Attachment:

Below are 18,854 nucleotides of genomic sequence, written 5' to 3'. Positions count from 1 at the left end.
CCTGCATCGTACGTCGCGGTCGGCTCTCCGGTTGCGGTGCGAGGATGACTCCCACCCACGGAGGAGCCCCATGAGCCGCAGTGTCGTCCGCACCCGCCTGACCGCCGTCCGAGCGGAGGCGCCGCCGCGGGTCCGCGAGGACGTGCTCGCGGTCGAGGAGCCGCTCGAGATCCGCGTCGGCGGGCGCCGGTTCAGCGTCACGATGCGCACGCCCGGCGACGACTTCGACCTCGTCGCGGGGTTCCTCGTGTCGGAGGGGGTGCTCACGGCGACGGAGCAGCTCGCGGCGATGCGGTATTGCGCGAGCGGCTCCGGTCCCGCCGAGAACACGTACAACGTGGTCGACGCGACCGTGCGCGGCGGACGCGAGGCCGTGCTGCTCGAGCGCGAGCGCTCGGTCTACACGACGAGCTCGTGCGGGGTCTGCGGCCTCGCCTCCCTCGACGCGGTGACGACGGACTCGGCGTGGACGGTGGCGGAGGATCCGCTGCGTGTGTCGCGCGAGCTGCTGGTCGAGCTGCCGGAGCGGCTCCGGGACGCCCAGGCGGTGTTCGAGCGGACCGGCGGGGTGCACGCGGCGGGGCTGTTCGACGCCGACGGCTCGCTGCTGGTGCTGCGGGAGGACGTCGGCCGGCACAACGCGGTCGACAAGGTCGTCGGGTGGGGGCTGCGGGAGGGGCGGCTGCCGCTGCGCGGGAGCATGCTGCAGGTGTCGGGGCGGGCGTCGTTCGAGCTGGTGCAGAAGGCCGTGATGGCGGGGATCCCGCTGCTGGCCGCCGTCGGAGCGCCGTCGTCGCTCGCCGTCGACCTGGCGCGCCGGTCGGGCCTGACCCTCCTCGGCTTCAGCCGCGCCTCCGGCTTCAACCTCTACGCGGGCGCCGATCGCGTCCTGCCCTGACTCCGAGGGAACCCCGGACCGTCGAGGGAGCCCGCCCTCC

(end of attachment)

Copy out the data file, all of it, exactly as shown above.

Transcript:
Below are 18,854 nucleotides of genomic sequence, written 5' to 3'. Positions count from 1 at the left end.
CCTGCATCGTACGTCGCGGTCGGCTCTCCGGTTGCGGTGCGAGGATGACTCCCACCCACGGAGGAGCCCCATGAGCCGCAGTGTCGTCCGCACCCGCCTGACCGCCGTCCGAGCGGAGGCGCCGCCGCGGGTCCGCGAGGACGTGCTCGCGGTCGAGGAGCCGCTCGAGATCCGCGTCGGCGGGCGCCGGTTCAGCGTCACGATGCGCACGCCCGGCGACGACTTCGACCTCGTCGCGGGGTTCCTCGTGTCGGAGGGGGTGCTCACGGCGACGGAGCAGCTCGCGGCGATGCGGTATTGCGCGAGCGGCTCCGGTCCCGCCGAGAACACGTACAACGTGGTCGACGCGACCGTGCGCGGCGGACGCGAGGCCGTGCTGCTCGAGCGCGAGCGCTCGGTCTACACGACGAGCTCGTGCGGGGTCTGCGGCCTCGCCTCCCTCGACGCGGTGACGACGGACTCGGCGTGGACGGTGGCGGAGGATCCGCTGCGTGTGTCGCGCGAGCTGCTGGTCGAGCTGCCGGAGCGGCTCCGGGACGCCCAGGCGGTGTTCGAGCGGACCGGCGGGGTGCACGCGGCGGGGCTGTTCGACGCCGACGGCTCGCTGCTGGTGCTGCGGGAGGACGTCGGCCGGCACAACGCGGTCGACAAGGTCGTCGGGTGGGGGCTGCGGGAGGGGCGGCTGCCGCTGCGCGGGAGCATGCTGCAGGTGTCGGGGCGGGCGTCGTTCGAGCTGGTGCAGAAGGCCGTGATGGCGGGGATCCCGCTGCTGGCCGCCGTCGGAGCGCCGTCGTCGCTCGCCGTCGACCTGGCGCGCCGGTCGGGCCTGACCCTCCTCGGCTTCAGCCGCGCCTCCGGCTTCAACCTCTACGCGGGCGCCGATCGCGTCCTGCCCTGACTCCGAGGGAACCCCGGACCGTCGAGGGAGCCCGCCCTCC